This is the sixth in a series of brief Q&As with Locl.ly with leaders and up-and-comers in the local space.
Describe Whrrl as if a friend’s mother asked, “So what is this Whrrl?”
I bet if we asked, you could name off the top of your head three favourite places to go and the things you do at those places. Finding new places that are perfect for you is hard because people are content to stick to what they know.
Whrrl increases the possibility of discovering something new — rather than you finding ideas, we believe the right ideas should find you.
We pay attention to where you go, who you’re friends with and match you to people who like what you like — groups of people with similar interests, tastes and passions called Societies. Whrrl has over 5,000 Societies curated by our community ranging from live music fans, mountain bikers, foodies, and fashionistas.
Based on your Societies and Whrrl activity, our personalised recommendation engine scores and filters nearby ideas so we can help you discover the best experiences.
If you were not involved with Whrrl which service would you use to satisfy your needs?
There are a number of review services that try to solve this problem but I run into a common issue which is, who are these people? Are they like me? Do we have the same tastes? These services will give me tools to search and filter for what I want but I have to do a ton of work. These services don’t remember any of the past work that I’ve done to search for what I want. Even after I find something interesting, for every review I find encouraging, I’ll find one that is discouraging.
Why should people use your product over, say, watching a ball game or riding their bike?
Our single-minded mission is to increase the possibility of adventure in your life. We believe you should check in to the ballpark, ride your bike and enjoy a new experience. Afterwards, we will have a little bit more data to power other ideas for you to try.
Tease us with a hint of what’s in your pipeline related to local, will ya?
While everything in our pipeline has a local component, we do not want to over-focus on local. Our road map is focused on community, rewards and relevancy.
1. Community: Our Society model powers everything. Our plan is to take this to the next level. We want to make it even easier for your fellow Society members to inspire you to try something new.
2. Rewards: Our rewards model has been a huge hit with brands. We are working on many new features to make this even more fun, viral, and engaging. We already have rewards at 10K locations and growing. We want rewards everywhere.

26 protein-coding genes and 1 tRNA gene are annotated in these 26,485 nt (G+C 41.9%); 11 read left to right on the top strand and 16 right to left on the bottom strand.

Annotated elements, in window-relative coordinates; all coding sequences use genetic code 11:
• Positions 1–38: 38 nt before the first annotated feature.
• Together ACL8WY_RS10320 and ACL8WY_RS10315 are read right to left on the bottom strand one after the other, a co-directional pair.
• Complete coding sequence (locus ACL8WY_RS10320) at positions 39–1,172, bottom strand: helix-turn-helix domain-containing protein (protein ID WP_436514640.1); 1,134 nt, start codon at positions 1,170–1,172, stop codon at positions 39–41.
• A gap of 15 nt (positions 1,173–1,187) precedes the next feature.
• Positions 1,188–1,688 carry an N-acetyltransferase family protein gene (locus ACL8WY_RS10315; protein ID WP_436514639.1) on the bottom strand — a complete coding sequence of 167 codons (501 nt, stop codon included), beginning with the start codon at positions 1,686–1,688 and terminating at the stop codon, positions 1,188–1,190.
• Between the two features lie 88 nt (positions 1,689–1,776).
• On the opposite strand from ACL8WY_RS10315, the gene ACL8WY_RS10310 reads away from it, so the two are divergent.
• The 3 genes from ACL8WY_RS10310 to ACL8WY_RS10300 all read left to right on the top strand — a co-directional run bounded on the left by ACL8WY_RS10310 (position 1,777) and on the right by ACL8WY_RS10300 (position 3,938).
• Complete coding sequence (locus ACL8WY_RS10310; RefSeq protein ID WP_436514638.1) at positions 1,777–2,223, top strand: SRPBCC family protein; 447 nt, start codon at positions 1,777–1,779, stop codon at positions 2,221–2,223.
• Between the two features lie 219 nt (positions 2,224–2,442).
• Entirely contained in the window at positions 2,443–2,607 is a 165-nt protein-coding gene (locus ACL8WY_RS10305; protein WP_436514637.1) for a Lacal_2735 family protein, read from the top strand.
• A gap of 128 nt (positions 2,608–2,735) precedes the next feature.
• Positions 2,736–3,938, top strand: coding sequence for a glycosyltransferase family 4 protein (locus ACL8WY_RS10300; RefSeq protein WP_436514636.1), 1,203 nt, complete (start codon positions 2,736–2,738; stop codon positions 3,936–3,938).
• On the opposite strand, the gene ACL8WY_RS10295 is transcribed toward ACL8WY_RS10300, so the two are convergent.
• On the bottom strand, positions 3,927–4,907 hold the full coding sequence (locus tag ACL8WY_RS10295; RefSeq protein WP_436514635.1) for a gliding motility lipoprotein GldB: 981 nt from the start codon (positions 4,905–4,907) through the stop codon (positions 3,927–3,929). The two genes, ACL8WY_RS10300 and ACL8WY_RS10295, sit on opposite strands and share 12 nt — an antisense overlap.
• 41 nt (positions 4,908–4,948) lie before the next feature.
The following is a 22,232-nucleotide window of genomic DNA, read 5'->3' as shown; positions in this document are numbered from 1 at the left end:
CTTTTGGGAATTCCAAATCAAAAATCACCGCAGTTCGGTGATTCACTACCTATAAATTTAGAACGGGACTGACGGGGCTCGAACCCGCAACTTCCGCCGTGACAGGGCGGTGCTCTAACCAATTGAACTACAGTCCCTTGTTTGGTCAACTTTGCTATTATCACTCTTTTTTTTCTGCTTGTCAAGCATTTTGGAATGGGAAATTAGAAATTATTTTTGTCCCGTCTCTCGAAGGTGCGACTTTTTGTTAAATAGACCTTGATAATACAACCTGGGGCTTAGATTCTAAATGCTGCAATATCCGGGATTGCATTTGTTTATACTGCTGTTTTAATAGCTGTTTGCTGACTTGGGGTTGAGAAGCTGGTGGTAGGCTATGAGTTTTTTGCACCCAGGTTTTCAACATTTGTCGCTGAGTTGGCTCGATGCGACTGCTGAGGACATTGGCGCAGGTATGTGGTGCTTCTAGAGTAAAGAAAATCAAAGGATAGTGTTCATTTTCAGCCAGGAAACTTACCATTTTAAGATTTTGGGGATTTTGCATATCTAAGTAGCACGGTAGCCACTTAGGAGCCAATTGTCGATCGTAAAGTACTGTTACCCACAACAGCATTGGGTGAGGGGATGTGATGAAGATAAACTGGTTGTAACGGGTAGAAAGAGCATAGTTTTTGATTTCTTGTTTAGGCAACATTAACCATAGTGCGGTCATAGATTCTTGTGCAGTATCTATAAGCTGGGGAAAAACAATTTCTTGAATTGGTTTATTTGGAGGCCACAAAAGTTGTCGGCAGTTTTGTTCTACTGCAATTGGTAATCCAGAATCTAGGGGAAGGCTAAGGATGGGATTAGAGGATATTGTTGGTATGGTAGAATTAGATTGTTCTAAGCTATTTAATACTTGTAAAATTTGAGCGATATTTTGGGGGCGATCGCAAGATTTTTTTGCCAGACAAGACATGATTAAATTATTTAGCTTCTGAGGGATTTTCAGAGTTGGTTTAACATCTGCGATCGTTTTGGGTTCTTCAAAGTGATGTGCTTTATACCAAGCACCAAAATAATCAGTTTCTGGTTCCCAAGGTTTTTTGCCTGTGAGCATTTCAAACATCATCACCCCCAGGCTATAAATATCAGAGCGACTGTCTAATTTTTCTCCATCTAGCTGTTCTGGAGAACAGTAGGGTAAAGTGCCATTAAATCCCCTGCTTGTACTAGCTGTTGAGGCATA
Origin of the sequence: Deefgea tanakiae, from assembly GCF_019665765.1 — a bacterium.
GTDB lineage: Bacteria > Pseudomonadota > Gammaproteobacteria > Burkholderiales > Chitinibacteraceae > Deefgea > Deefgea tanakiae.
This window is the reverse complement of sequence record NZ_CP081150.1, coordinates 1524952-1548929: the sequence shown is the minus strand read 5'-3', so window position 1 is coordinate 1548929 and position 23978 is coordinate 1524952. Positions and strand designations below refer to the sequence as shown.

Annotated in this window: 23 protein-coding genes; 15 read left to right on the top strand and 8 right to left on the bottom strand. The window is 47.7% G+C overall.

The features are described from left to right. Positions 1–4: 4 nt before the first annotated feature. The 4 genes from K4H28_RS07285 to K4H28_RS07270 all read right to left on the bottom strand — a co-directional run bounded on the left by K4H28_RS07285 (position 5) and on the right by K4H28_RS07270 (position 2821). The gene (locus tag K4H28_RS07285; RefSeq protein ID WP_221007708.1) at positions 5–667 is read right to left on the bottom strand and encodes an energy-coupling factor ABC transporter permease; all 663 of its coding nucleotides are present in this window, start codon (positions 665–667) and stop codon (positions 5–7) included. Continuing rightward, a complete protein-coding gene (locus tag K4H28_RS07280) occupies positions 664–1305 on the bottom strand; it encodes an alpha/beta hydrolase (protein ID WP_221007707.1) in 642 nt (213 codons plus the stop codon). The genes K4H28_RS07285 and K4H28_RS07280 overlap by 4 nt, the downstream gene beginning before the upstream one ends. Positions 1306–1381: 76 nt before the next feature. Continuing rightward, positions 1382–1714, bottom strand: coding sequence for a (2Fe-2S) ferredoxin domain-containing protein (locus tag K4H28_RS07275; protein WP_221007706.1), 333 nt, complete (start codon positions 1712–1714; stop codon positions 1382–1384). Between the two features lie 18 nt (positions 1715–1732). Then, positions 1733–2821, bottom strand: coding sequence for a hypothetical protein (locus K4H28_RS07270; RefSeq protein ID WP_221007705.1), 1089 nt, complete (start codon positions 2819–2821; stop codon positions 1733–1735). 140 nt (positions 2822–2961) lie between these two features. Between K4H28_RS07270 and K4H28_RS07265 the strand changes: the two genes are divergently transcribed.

3. Relevancy is king. It starts and ends here. Our recommendations will get smarter and better every time you use it.
What is the future of local + mobile, in 15 words or less?
Community, rewards, and relevancy will disrupt the digital and physical world as we know it.
John Kim is Vice President, Products at Pelago, makers of Whrrl, where he oversees the product and monetization strategies. He brings over 15 years of experience of building and marketing high-growth new media products and businesses.
Most recently, Kim was Vice President of Product Management and Marketing for Medio, where he helped define core product functions and build Medio’s leading global mobile search, analytics and search advertising platforms.
Before Medio, Kim was the Senior Director of Strategic and Product Marketing at Yahoo!, leading efforts to conceptualize and build market leading advertising products and features. There, he played a key role developing the original vision and marketing requirements and led the go-to-market phase for Project Panama, Yahoo’s recently released search marketing platform. . Kim originally joined Yahoo! when the company acquired Overture Services, where he was Director of Marketing. At Overture, he helped grow revenues from their self-service channel by five-fold.
Prior to Overture, Kim worked as a strategy consultant at Accenture, where he advised executives at leading high-tech, wireless and Internet companies on new product development processes, potential new ventures and growth strategies. Kim also served as a White House appointee, advising the President on increasing the level of Asian American and Pacific Islander small-business contribution to the national economy.
Kim received a BA in economics from University of California Santa Barbara and an MBA from the University of Chicago.
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